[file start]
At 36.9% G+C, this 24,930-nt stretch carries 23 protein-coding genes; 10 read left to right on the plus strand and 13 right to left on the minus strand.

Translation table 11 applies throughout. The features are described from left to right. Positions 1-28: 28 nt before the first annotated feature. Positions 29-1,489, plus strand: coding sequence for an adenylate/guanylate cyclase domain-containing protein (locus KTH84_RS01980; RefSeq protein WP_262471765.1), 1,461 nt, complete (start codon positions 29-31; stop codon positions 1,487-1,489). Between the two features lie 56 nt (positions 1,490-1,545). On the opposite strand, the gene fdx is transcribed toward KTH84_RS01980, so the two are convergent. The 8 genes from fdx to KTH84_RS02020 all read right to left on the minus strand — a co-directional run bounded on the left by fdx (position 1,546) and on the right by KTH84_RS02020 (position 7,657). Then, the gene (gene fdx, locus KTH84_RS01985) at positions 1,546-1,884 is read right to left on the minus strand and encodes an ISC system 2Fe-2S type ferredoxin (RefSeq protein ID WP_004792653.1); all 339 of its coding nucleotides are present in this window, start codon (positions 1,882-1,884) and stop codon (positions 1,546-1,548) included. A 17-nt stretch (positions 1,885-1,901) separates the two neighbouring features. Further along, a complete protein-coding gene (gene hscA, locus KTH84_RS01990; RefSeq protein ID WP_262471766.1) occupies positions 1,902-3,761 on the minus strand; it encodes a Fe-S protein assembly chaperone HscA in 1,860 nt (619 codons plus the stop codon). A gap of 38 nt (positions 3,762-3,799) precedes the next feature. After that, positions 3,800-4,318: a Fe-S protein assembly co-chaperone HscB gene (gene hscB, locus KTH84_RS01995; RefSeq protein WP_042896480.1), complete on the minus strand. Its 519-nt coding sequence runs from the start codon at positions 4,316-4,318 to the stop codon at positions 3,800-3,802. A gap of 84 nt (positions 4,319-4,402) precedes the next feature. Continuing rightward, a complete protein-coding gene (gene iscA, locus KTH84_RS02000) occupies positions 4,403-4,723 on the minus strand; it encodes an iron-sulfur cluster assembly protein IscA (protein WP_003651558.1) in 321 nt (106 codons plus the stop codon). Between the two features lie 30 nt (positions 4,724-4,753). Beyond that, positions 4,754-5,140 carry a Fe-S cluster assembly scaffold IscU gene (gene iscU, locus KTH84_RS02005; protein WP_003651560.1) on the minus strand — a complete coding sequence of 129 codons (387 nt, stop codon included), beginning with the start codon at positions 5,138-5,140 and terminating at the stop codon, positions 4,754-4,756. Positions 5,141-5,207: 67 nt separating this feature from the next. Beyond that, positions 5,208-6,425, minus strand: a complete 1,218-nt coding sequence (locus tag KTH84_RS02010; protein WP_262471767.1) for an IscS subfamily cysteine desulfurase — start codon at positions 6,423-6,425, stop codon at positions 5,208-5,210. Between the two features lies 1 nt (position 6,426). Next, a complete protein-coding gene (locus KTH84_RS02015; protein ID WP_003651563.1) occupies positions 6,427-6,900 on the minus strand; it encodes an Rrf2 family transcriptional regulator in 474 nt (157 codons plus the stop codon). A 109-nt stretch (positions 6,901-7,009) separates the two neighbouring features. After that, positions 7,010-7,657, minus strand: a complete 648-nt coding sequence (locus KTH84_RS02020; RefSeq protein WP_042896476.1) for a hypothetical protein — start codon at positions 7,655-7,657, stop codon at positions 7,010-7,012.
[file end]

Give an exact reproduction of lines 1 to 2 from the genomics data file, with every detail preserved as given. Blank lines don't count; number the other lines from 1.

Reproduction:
At 36.9% G+C, this 24,930-nt stretch carries 23 protein-coding genes; 10 read left to right on the plus strand and 13 right to left on the minus strand.

Translation table 11 applies throughout. The features are described from left to right. Positions 1-28: 28 nt before the first annotated feature. Positions 29-1,489, plus strand: coding sequence for an adenylate/guanylate cyclase domain-containing protein (locus KTH84_RS01980; RefSeq protein WP_262471765.1), 1,461 nt, complete (start codon positions 29-31; stop codon positions 1,487-1,489). Between the two features lie 56 nt (positions 1,490-1,545). On the opposite strand, the gene fdx is transcribed toward KTH84_RS01980, so the two are convergent. The 8 genes from fdx to KTH84_RS02020 all read right to left on the minus strand — a co-directional run bounded on the left by fdx (position 1,546) and on the right by KTH84_RS02020 (position 7,657). Then, the gene (gene fdx, locus KTH84_RS01985) at positions 1,546-1,884 is read right to left on the minus strand and encodes an ISC system 2Fe-2S type ferredoxin (RefSeq protein ID WP_004792653.1); all 339 of its coding nucleotides are present in this window, start codon (positions 1,882-1,884) and stop codon (positions 1,546-1,548) included. A 17-nt stretch (positions 1,885-1,901) separates the two neighbouring features. Further along, a complete protein-coding gene (gene hscA, locus KTH84_RS01990; RefSeq protein ID WP_262471766.1) occupies positions 1,902-3,761 on the minus strand; it encodes a Fe-S protein assembly chaperone HscA in 1,860 nt (619 codons plus the stop codon). A gap of 38 nt (positions 3,762-3,799) precedes the next feature. After that, positions 3,800-4,318: a Fe-S protein assembly co-chaperone HscB gene (gene hscB, locus KTH84_RS01995; RefSeq protein WP_042896480.1), complete on the minus strand. Its 519-nt coding sequence runs from the start codon at positions 4,316-4,318 to the stop codon at positions 3,800-3,802. A gap of 84 nt (positions 4,319-4,402) precedes the next feature. Continuing rightward, a complete protein-coding gene (gene iscA, locus KTH84_RS02000) occupies positions 4,403-4,723 on the minus strand; it encodes an iron-sulfur cluster assembly protein IscA (protein WP_003651558.1) in 321 nt (106 codons plus the stop codon). Between the two features lie 30 nt (positions 4,724-4,753). Beyond that, positions 4,754-5,140 carry a Fe-S cluster assembly scaffold IscU gene (gene iscU, locus KTH84_RS02005; protein WP_003651560.1) on the minus strand — a complete coding sequence of 129 codons (387 nt, stop codon included), beginning with the start codon at positions 5,138-5,140 and terminating at the stop codon, positions 4,754-4,756. Positions 5,141-5,207: 67 nt separating this feature from the next. Beyond that, positions 5,208-6,425, minus strand: a complete 1,218-nt coding sequence (locus tag KTH84_RS02010; protein WP_262471767.1) for an IscS subfamily cysteine desulfurase — start codon at positions 6,423-6,425, stop codon at positions 5,208-5,210. Between the two features lies 1 nt (position 6,426). Next, a complete protein-coding gene (locus KTH84_RS02015; protein ID WP_003651563.1) occupies positions 6,427-6,900 on the minus strand; it encodes an Rrf2 family transcriptional regulator in 474 nt (157 codons plus the stop codon). A 109-nt stretch (positions 6,901-7,009) separates the two neighbouring features. After that, positions 7,010-7,657, minus strand: a complete 648-nt coding sequence (locus KTH84_RS02020; RefSeq protein WP_042896476.1) for a hypothetical protein — start codon at positions 7,655-7,657, stop codon at positions 7,010-7,012.